Rapid inflation spells trouble for the dance industry for the same reason that the recent pandemic was so tough–the field relies on people to flourish, both for staffing and for consumption. There is, at this time in history, no successful dance performance without at least one human performer and one human audience member, interested in paying for the privilege to observe said performer, and more, of both performers and audience members, are of course preferred. When consumers feel uncertain about their financial well-being, they are less likely to spend money on live performances or donations to arts organizations, both of which are necessary to keep the dance industry, as we know it, up and running. Individual dance artists, as a result, are likely to book less work, see fewer pay increases, or perhaps experience a decrease in pay altogether.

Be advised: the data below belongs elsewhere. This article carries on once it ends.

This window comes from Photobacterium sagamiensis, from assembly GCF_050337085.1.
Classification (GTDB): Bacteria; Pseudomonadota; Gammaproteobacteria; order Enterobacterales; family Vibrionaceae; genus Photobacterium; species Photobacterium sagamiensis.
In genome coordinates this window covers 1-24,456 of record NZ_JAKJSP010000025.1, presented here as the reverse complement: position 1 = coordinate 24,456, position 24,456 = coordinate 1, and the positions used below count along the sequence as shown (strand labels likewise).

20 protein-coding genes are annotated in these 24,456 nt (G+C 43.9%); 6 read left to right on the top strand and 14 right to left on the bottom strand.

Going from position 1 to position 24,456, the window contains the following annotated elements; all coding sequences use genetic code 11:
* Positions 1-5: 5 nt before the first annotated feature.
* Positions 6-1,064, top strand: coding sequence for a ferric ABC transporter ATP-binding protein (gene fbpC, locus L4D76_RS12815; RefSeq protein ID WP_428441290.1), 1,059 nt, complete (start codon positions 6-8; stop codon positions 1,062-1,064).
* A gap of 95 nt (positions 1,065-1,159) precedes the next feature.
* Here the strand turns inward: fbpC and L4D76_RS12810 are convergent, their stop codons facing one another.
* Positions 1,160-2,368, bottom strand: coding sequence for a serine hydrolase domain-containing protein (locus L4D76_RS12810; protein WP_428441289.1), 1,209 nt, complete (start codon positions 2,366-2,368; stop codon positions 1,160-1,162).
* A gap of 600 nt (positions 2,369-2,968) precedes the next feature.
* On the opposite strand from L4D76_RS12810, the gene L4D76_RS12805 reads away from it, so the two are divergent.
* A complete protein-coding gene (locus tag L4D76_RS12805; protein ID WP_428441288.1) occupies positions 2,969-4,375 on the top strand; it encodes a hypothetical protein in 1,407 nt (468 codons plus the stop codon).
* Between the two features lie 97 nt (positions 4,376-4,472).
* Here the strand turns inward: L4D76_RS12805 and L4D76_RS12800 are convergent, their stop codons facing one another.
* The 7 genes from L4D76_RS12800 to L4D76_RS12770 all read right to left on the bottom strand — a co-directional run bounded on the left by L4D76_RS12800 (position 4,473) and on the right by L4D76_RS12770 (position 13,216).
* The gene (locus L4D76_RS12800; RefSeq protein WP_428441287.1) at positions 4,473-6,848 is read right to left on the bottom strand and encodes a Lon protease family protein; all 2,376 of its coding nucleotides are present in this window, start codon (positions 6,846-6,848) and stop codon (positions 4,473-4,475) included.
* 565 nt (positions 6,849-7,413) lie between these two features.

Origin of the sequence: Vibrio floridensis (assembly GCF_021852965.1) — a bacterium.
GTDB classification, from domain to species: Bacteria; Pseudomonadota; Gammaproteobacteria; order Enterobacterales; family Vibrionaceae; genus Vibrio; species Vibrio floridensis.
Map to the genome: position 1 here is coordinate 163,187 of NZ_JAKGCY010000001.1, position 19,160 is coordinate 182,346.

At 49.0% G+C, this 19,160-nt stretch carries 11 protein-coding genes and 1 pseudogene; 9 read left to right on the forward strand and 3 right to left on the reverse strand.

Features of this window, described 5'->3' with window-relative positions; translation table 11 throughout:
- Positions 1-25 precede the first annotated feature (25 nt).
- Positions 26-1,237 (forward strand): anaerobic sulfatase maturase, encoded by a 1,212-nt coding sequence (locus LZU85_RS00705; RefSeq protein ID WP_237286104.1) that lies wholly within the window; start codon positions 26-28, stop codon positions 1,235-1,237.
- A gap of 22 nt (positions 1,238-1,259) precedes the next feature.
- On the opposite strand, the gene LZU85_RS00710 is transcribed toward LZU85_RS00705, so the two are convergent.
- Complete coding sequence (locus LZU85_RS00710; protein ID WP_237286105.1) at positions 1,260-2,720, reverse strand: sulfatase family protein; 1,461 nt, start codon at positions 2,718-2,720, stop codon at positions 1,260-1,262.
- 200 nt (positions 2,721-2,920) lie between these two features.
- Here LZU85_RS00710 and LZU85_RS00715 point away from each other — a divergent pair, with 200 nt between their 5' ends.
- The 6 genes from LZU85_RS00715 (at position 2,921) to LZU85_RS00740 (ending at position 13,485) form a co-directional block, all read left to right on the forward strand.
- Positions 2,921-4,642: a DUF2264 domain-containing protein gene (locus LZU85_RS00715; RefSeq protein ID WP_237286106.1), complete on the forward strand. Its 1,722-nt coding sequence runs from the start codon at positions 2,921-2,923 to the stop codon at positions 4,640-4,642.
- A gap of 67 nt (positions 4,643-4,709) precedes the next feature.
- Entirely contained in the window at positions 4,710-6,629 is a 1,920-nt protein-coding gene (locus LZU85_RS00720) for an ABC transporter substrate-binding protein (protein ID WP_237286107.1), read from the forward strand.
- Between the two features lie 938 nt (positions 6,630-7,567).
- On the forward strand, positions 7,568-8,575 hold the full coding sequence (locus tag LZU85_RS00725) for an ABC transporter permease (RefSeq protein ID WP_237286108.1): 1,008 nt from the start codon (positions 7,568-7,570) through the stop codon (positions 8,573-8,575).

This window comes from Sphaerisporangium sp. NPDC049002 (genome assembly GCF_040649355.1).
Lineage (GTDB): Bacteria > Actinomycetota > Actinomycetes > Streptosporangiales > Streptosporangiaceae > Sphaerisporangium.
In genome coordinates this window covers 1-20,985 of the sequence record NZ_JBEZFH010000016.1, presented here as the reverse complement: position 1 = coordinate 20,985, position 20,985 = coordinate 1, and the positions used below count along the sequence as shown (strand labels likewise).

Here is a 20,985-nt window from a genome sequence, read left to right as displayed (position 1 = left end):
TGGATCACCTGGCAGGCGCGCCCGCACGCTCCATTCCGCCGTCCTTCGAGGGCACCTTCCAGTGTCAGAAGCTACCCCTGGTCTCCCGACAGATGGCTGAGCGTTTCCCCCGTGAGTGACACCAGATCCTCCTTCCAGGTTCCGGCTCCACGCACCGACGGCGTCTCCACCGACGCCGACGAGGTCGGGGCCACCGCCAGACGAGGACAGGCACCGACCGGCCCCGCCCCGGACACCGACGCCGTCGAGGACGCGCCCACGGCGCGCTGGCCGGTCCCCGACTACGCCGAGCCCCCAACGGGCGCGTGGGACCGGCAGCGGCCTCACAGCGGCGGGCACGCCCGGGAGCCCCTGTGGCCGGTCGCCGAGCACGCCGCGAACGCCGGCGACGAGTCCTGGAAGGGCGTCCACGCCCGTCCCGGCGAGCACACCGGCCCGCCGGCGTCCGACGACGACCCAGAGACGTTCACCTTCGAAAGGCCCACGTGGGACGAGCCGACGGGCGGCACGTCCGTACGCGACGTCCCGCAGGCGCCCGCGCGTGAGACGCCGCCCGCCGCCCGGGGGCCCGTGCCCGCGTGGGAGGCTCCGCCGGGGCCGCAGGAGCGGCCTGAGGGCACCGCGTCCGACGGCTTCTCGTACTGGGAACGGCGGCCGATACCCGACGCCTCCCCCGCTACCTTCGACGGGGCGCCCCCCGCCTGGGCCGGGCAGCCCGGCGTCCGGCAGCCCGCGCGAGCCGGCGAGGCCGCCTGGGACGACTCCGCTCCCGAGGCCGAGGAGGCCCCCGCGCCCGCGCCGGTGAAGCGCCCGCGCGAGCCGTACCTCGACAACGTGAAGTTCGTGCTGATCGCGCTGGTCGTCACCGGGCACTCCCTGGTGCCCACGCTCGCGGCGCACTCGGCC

Aside from the people-related constraints, the arts also have several institutional constraints that make them more vulnerable to harsh economic conditions. Unlike other sectors which can cut back on working hours to weather a financial storm, restricting rehearsal hours in a dance company will directly impact the quality of the performance, something that the company will rely on to attract and maintain crucial financial donations. Perhaps then, the answer is to increase productivity, to generate more income through additional performances. This, too, is unsustainable, since increasing performance frequency and duration can lead to higher rates of injury and burnout among the performers. Also, performances, though in theory an avenue for income, can also be a financial burden if ticket sales do not cover the cost of producing the show in the first place. Touring, though usually a way to increase income and grow public awareness of a performance, company, or ensemble, becomes less feasible. Audience turnout is lower and the cost of executing a tour markedly increases during periods of inflation, thanks to rising transit prices. Borrowing the necessary funds is another path organizations might consider to make ends meet for the short term, but this too is unsustainable and detrimental to the longevity and overall financial health of any organization.